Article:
Genealogy, local history and historical research in New England and other interesting places. Nutfield was the former land grant ................................. that is now the towns of Londonderry, Derry and Windham, New Hampshire.
For instance, how many kids grew up on a peninsula 1.6 miles
square, with 7 miles of beaches, a view of the inner harbor and Boston skyline
on one side and nothing but ocean and islands in any other direction? For that matter, how many kids grew up in a
town with two (2) forts and a third one near by on Deer Island? Yes, that would
be as in military forts and not just historical ones, but actively occupied and
maintained forts. It wasn’t unusual to see jeeps and Army trucks on the streets
near the biggest fort, Fort Banks. It was usual to spend a day at the beach and
see the Shore Patrol making their daily rounds. The Army was a definite
presence in our town.
Fort Banks started out as a Mortar Battery, originally built
in 1892. It was named for the Civil War general and congressman, Nathaniel P.
Banks. It originally had four pits with four, twelve inch diameter mortars
each. These mortars were capable of sending an 800 pound shell, nine miles out
to sea. This installation was meant to guard and protect Boston Harbor as part
of the Harbor Defense. Later, anti-aircraft guns were added and Fort Banks
became the base for the Army’s 9th Artillery Regiment. In
preparation for WWII, by the end of June 1941, there 58 Officers, 18 NCO’s and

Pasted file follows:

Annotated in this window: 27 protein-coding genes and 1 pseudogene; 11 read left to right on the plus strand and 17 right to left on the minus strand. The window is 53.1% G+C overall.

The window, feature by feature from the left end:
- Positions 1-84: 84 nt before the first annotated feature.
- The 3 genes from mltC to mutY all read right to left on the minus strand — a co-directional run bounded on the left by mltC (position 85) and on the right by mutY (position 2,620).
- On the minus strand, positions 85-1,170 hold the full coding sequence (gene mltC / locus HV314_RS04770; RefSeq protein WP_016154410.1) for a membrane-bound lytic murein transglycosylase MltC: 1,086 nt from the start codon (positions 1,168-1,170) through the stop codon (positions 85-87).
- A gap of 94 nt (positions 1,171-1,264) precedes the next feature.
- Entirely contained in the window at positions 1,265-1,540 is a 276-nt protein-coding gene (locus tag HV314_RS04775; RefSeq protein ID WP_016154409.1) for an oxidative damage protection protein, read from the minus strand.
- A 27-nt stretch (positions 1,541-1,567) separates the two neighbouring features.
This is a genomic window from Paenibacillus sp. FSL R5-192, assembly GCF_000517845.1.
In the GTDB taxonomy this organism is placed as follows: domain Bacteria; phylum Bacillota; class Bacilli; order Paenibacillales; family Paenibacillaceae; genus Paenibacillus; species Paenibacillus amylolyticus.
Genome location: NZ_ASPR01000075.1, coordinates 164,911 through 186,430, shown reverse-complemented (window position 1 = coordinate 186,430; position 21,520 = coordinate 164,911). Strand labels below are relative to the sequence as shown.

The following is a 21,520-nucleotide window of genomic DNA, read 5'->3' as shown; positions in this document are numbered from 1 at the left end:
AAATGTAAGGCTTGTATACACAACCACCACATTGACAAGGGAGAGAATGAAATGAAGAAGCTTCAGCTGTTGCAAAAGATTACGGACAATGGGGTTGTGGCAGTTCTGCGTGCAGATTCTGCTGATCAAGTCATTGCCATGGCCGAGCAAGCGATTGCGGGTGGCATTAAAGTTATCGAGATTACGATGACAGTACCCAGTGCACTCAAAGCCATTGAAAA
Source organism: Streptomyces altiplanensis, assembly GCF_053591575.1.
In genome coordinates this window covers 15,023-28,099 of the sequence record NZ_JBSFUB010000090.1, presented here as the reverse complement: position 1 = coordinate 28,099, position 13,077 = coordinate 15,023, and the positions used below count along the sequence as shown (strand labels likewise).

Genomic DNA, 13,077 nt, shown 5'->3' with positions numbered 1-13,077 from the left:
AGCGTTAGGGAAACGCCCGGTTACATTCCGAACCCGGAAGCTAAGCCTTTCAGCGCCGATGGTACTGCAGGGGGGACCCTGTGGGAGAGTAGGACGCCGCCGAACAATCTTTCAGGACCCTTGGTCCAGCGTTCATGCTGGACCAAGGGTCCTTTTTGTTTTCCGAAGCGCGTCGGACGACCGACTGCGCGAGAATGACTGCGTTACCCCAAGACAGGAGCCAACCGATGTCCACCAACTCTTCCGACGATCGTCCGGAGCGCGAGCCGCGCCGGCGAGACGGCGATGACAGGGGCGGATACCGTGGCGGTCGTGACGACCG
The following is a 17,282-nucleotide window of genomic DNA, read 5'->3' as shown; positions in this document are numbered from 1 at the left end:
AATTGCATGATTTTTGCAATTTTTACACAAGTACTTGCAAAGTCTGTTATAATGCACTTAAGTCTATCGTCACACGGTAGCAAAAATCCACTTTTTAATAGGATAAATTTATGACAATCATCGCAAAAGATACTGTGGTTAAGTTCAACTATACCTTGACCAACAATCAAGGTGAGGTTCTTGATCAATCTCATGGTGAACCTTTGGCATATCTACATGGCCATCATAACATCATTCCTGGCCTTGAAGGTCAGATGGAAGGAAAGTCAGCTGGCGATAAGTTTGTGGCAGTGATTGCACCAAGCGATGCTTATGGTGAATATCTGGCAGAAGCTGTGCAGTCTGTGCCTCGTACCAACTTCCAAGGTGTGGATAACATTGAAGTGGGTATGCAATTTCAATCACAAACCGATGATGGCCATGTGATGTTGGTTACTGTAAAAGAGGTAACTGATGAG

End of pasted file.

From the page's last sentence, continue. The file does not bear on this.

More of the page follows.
892 enlisted men stationed at Fort Banks. As we headed into the Korean War,
Nike Anti-Aircraft Rockets were on the site.
The fort now served as part of the early warning system for all of New
England. There was also a 250 bed hospital, barracks and officers housing. Today,
only one pit and two underground bunkers remain of the original installation,
which were added to the National Register of Historic Places in 2007. In the
40’s and 50’s military personnel had life pretty easy. Fort Banks became know
as The Country Club, while Revere Beach Amusement Park and the hot spots in
Boston provided plenty of entertainment.
What once was an important defense installation bustling
with military personnel and activity, became inactive September 30,1966. It has
become a multi-use area, today, with a school, playground, condominiums, apartment
buildings and a cemetery.
I have access to the census records of Fort Banks from 1910
– 1940 and will do look-ups. Please use firstname.lastname@example.org
to request additional info or look-ups.
The other two forts, Fort Dawes and Fort Heath will be the
subjects of future blogs.